Sunday, December 1, 2013

THE INTELLECTUAL HEIR TO SIGMUND FREUD (PART II)

Continued from Part I


Carl Gustav Jung
Apart from Adler, Freud met someone else that made him think to be his heir. That person was Carl Gustav Jung. Jung was a psychiatrist in Zurich. 

In 1900, when Jung read Freud’s book The Interpretation of Dreams, right after its publication, he became highly impressed with Freud’s ideas. He began to use Freud’s ideas in his own practice. He became so highly influenced by Freud that he began to write to Freud, asking for his viewpoint about his own ideas. A regular correspondence began between the two in 1906. When they finally met in 1907, they had a meeting which lasted continuously for thirteen hours. 

Freud developed a deep sense of admiration and fondness for Jung. He decided to make him his successor, what he called “his crown prince.” In 1910, Freud founded the International Psychoanalytic Association and made Jung its first president. Jung held this position till 1914.
Despite the fondness that they formed for each other, a rift began to develop between Freud and Jung. Jung began to apply psychoanalytic insights to ancient myths and legends in a search for the key to the nature of human psyche. Such independent thinking did not meet with Freud’s approval. Freud felt that associating psychoanalysis with ancient myths and legends will give it a bad name and will thus, become an impediment in spreading psychoanalysis.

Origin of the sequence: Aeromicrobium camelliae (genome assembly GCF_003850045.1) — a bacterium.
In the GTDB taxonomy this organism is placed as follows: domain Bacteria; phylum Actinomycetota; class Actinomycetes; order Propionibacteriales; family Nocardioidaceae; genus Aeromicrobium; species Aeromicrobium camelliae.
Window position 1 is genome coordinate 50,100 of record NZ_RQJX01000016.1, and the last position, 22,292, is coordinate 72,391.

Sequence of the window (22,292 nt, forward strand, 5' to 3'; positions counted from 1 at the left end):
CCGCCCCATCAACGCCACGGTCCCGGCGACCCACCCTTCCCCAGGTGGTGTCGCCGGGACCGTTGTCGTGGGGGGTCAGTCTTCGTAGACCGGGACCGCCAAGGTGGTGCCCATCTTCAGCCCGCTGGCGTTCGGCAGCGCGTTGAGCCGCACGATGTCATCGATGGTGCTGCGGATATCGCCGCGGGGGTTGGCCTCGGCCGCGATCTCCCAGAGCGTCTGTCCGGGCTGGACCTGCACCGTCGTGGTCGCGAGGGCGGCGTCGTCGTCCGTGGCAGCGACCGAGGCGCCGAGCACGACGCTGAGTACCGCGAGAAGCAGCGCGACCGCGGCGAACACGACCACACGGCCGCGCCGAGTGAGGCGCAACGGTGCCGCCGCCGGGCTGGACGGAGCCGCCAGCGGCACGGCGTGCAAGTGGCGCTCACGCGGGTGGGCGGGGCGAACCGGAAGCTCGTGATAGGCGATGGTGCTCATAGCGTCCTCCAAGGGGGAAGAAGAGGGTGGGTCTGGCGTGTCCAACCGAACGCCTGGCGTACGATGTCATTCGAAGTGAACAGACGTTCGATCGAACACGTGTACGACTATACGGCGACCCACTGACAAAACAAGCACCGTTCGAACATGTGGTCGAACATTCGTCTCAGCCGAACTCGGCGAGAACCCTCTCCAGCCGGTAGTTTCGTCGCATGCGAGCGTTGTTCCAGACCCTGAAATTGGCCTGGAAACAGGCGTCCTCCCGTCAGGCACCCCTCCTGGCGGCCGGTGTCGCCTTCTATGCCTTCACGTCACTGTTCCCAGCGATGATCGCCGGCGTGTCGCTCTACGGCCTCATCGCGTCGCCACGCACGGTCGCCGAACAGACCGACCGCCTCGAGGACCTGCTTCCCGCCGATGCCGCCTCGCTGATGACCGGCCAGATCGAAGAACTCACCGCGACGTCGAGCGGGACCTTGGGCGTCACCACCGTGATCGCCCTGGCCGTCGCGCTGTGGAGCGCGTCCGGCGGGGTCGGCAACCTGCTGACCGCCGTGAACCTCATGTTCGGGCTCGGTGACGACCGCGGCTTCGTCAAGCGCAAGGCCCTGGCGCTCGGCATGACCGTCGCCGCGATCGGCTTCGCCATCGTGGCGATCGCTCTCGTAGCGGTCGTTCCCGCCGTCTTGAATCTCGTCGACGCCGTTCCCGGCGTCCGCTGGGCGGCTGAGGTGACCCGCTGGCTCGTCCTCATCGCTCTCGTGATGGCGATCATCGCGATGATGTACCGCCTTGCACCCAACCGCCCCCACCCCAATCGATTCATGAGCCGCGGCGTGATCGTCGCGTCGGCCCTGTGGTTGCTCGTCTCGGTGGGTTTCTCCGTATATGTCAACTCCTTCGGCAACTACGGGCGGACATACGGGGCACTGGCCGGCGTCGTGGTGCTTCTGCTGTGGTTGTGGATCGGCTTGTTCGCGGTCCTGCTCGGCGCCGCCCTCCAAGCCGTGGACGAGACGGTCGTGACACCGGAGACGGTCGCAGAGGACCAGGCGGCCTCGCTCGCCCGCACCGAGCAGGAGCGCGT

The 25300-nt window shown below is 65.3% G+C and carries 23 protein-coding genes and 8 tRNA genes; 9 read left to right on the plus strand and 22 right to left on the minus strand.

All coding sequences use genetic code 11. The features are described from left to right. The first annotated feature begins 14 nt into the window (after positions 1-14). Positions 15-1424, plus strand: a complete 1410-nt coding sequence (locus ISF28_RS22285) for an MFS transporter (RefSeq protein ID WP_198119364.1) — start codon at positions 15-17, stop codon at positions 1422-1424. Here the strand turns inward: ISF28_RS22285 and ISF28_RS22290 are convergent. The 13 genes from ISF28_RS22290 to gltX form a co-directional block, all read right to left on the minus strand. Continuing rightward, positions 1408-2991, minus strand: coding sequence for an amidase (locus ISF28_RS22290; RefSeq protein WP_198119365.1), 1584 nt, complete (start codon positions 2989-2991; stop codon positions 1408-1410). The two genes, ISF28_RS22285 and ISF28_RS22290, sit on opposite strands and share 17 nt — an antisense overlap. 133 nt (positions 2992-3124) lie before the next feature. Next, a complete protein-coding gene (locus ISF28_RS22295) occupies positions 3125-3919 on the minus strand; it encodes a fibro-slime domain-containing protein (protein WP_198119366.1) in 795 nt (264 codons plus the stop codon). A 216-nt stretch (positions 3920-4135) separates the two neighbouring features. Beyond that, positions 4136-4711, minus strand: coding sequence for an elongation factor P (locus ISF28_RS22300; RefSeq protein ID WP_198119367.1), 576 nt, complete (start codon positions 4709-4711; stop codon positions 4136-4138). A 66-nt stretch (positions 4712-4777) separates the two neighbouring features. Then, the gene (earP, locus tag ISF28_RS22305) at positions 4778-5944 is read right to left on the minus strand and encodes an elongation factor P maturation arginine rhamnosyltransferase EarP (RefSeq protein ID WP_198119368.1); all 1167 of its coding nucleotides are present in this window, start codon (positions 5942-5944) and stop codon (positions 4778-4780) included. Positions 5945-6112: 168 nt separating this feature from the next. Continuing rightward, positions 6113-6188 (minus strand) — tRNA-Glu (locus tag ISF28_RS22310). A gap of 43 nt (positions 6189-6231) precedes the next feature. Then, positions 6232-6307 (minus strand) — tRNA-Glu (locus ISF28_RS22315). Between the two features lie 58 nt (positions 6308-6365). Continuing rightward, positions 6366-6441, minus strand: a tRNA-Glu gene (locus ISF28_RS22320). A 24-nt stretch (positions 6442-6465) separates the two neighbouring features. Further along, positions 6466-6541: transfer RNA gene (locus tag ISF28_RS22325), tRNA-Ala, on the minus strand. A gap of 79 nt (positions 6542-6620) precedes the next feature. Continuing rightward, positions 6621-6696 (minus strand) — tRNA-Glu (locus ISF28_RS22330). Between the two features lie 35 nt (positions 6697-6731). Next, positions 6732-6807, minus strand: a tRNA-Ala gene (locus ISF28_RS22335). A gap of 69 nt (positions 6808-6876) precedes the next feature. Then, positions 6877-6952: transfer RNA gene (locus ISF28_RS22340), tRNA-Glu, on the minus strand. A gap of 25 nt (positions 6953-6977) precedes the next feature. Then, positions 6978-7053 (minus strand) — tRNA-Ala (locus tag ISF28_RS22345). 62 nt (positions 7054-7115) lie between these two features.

Jung also differed with Freud on matters of sexuality. They both differed on matters of theory. Jung differed with Freud’s emphasis on sexuality and Freud questioned Jung’s interest in spirituality. Jung rejected Freud’s pansexualism, which became the main reason for their once intimate relationship being ruptured. It is also said that Jung made a critical analysis of Freud’s personal life that may have been another reason for the tensions between them.



Sigmund Freud (front-left) with Stanley Hall (front-center) and Carl Jung (front-right) at Clark University

Due to all the differences and tensions between the two, Freud and Jung began to move in separate ways. In early 1913, they ended their personal relationship and a few months later their business correspondence. In April 1914, Jung resigned from the post of the president of the International Psychoanalytic Association, and in August 1914, he even withdrew his name as a member. After that Freud and Jung never saw each other again.
Jung continued with his own interpretations of psychoanalysis, after moving away from Freud. He developed his own theory of psychoanalysis and his own method of psychotherapy, which came to be known as Analytical Psychology. He also redefined many Freudian concepts.

Thus, once a relationship of fondness and admiration came to a bitter end. Freud used to find Jung to be inspiring. In Jung, he saw someone who could take his psychoanalysis forward. He very evidently saw Jung as his heir. But, their disagreements with each other developed a rift that was beyond healing. The relationship between the two that started on a highly positive note ultimately got severed forever. With this, Freud’s search for his heir also became bitterly unsuccessful.


This is the end of the second part. The third (and final) part is about the person who ultimately became the intellectual heir to Sigmund Freud. 

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